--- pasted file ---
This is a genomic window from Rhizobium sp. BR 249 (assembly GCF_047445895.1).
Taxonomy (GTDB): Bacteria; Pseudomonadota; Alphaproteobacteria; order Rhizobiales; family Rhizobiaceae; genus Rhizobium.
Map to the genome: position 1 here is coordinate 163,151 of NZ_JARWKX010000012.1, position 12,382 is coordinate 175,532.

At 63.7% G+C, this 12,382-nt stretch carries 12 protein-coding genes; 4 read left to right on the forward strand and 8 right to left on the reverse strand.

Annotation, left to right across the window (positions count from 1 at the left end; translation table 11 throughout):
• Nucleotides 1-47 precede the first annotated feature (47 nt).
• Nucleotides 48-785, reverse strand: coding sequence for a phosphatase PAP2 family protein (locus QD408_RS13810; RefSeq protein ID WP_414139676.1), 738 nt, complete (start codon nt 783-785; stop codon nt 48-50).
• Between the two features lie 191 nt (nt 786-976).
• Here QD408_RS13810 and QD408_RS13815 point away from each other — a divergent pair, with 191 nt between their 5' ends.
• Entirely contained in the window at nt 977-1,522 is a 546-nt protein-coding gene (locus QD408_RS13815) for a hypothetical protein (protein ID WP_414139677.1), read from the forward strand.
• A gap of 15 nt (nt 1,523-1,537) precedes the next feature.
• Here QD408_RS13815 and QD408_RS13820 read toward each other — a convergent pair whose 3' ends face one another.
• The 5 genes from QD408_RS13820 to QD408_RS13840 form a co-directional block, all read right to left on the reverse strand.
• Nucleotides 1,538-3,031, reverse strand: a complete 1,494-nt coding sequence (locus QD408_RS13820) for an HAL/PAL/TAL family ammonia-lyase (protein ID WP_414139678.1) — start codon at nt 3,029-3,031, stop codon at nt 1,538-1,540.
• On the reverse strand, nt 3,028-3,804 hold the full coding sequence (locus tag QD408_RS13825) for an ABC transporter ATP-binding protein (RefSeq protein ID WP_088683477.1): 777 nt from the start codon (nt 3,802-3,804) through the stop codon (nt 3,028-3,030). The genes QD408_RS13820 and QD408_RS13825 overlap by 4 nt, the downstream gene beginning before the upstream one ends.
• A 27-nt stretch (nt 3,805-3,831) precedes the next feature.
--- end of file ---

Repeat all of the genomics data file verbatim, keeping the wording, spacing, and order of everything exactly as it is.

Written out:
This is a genomic window from Rhizobium sp. BR 249 (assembly GCF_047445895.1).
Taxonomy (GTDB): Bacteria; Pseudomonadota; Alphaproteobacteria; order Rhizobiales; family Rhizobiaceae; genus Rhizobium.
Map to the genome: position 1 here is coordinate 163,151 of NZ_JARWKX010000012.1, position 12,382 is coordinate 175,532.

At 63.7% G+C, this 12,382-nt stretch carries 12 protein-coding genes; 4 read left to right on the forward strand and 8 right to left on the reverse strand.

Annotation, left to right across the window (positions count from 1 at the left end; translation table 11 throughout):
• Nucleotides 1-47 precede the first annotated feature (47 nt).
• Nucleotides 48-785, reverse strand: coding sequence for a phosphatase PAP2 family protein (locus QD408_RS13810; RefSeq protein ID WP_414139676.1), 738 nt, complete (start codon nt 783-785; stop codon nt 48-50).
• Between the two features lie 191 nt (nt 786-976).
• Here QD408_RS13810 and QD408_RS13815 point away from each other — a divergent pair, with 191 nt between their 5' ends.
• Entirely contained in the window at nt 977-1,522 is a 546-nt protein-coding gene (locus QD408_RS13815) for a hypothetical protein (protein ID WP_414139677.1), read from the forward strand.
• A gap of 15 nt (nt 1,523-1,537) precedes the next feature.
• Here QD408_RS13815 and QD408_RS13820 read toward each other — a convergent pair whose 3' ends face one another.
• The 5 genes from QD408_RS13820 to QD408_RS13840 form a co-directional block, all read right to left on the reverse strand.
• Nucleotides 1,538-3,031, reverse strand: a complete 1,494-nt coding sequence (locus QD408_RS13820) for an HAL/PAL/TAL family ammonia-lyase (protein ID WP_414139678.1) — start codon at nt 3,029-3,031, stop codon at nt 1,538-1,540.
• On the reverse strand, nt 3,028-3,804 hold the full coding sequence (locus tag QD408_RS13825) for an ABC transporter ATP-binding protein (RefSeq protein ID WP_088683477.1): 777 nt from the start codon (nt 3,802-3,804) through the stop codon (nt 3,028-3,030). The genes QD408_RS13820 and QD408_RS13825 overlap by 4 nt, the downstream gene beginning before the upstream one ends.
• A 27-nt stretch (nt 3,805-3,831) precedes the next feature.